1. Deployment.

This is the most important goal of the summer.  We plan to use OLM in the classroom in September so all decisions on features this summer will be based on whether or not they can be fully completed by September.   

The two things we are doing to work on this goal are that we will be meeting with Alan in the last week of  May to figure how to get an intermediate version running on our production server.  Hopefully if we spend time on this in late May and early June, we can iron out the system administration aspects of deployment.

Also, Severin is working on a test server that we can frequently update both to run tests and to use a demo server so that we can start to try out some of the new features on other instructors and students.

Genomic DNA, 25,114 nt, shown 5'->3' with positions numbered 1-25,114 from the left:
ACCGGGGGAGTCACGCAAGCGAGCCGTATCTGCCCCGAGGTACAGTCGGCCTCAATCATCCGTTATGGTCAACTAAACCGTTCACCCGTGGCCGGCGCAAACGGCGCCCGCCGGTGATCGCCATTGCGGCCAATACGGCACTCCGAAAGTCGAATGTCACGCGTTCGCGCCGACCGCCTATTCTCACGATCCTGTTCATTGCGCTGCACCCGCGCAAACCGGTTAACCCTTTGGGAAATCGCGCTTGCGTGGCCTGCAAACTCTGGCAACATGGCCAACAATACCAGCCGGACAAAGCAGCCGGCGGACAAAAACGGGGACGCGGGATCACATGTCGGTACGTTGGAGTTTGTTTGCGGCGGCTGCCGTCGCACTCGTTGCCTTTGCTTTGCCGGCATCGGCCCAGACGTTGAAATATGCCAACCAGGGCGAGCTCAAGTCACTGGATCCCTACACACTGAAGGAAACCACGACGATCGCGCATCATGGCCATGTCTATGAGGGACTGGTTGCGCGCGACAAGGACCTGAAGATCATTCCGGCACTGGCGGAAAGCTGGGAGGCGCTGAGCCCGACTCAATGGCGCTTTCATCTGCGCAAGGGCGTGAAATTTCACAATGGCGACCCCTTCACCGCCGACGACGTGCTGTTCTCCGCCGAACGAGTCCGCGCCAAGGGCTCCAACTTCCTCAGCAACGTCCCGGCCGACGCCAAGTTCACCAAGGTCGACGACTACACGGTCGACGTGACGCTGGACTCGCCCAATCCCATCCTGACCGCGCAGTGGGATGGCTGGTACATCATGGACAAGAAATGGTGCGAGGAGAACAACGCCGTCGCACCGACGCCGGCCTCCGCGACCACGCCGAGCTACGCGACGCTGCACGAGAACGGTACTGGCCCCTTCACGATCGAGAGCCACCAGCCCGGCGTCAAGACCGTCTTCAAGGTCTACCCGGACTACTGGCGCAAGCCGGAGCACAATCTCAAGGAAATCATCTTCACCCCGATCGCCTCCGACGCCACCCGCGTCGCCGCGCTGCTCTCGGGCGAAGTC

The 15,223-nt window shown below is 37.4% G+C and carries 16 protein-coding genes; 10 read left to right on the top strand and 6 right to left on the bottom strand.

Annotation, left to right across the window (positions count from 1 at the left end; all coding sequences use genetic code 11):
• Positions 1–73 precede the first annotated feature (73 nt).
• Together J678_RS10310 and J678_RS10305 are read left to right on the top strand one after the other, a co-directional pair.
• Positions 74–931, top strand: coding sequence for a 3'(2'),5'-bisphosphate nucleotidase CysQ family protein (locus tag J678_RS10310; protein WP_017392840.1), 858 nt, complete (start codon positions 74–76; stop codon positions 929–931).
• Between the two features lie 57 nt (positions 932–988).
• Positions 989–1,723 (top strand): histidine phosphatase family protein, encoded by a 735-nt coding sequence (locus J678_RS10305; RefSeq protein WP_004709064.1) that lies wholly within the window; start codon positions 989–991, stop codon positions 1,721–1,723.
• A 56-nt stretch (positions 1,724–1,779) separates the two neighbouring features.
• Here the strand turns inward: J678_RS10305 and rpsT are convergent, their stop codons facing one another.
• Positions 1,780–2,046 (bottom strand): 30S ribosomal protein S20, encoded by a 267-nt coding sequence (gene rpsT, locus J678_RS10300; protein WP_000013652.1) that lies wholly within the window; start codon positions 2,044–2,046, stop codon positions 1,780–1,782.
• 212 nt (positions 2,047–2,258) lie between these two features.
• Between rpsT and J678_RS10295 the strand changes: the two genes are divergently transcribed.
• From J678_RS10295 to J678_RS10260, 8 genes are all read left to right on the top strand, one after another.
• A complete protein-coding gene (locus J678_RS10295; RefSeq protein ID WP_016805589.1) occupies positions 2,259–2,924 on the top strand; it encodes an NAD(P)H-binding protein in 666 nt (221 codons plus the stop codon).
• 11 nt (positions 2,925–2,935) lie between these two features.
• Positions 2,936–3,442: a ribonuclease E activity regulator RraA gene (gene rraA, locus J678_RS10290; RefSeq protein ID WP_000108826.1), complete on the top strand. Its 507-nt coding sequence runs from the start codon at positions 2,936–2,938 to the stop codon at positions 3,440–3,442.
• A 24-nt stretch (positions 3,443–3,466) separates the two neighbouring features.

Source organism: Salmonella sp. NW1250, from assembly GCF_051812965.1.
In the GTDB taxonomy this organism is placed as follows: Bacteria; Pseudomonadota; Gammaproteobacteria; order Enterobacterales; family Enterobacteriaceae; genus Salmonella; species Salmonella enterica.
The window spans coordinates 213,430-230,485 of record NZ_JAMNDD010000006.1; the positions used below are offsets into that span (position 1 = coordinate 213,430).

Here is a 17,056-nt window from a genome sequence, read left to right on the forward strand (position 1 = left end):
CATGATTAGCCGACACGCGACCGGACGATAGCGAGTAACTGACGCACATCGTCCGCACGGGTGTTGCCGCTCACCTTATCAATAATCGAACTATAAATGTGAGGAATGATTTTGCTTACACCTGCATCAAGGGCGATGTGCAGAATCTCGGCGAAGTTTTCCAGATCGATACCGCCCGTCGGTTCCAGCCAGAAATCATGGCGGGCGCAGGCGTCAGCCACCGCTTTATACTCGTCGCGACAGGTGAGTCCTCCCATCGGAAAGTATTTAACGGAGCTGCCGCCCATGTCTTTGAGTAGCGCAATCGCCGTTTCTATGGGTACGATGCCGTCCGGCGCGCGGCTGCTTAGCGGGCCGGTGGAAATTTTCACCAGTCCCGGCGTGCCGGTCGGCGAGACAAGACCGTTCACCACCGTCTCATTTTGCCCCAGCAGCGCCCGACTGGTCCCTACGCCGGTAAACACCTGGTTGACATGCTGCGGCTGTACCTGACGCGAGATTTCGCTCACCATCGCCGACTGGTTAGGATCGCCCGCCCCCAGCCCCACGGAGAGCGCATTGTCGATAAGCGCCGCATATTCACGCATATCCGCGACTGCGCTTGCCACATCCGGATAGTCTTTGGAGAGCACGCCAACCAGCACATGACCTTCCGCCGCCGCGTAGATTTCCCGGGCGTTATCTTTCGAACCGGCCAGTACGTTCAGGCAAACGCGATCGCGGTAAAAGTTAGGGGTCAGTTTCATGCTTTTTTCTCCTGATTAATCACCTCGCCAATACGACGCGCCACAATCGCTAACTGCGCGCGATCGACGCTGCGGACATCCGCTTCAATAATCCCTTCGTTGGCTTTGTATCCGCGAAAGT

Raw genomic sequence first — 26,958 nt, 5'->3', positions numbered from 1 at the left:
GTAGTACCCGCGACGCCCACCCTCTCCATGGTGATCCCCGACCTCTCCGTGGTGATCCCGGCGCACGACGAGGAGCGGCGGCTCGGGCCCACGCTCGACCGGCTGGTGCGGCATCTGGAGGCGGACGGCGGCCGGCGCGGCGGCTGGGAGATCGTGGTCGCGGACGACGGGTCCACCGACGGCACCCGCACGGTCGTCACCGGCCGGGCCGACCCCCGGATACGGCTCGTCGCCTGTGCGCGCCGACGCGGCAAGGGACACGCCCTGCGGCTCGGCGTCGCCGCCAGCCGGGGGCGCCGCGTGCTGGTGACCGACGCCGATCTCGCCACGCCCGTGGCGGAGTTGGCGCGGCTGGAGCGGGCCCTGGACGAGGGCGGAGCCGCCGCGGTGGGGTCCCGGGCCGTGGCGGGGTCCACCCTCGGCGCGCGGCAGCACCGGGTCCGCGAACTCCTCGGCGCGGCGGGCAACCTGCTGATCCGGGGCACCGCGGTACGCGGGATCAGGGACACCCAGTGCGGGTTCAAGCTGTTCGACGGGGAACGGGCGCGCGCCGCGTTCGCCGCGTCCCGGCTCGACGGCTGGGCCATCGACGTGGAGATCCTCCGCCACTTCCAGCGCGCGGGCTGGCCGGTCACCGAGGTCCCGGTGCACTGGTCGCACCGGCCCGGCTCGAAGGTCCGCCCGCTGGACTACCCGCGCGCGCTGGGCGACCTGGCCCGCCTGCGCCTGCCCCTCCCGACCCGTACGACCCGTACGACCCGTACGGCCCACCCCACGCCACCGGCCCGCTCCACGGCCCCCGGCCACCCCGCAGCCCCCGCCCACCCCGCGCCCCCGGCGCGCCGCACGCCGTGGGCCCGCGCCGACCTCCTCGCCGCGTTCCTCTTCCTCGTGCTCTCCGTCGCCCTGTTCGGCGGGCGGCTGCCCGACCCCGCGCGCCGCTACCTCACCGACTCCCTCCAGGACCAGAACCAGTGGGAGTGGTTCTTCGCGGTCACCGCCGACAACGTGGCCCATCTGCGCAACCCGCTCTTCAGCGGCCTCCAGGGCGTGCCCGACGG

2. User permissions and visibility  

The roles (student, ta, instructor) exist in the code but we aren’t doing full checks to make sure that users can see only the views they are supposed to.

3. File submission backend

It would be really nice to use a version control system to store the student file submissions.  The current plan is to build an abstraction layer for file add, delete, replace, and view.  This will allow us to build 3 versions of the backend: an in-memory store for testing, a file-based store for simplicity and completeness, and the desired SVN store.  There are a bunch of design issues here that are unresolved.

4. TA mapping

The view that allows an instructor to attach TAs to the groups that they will mark is incomplete.

5. Administrative interface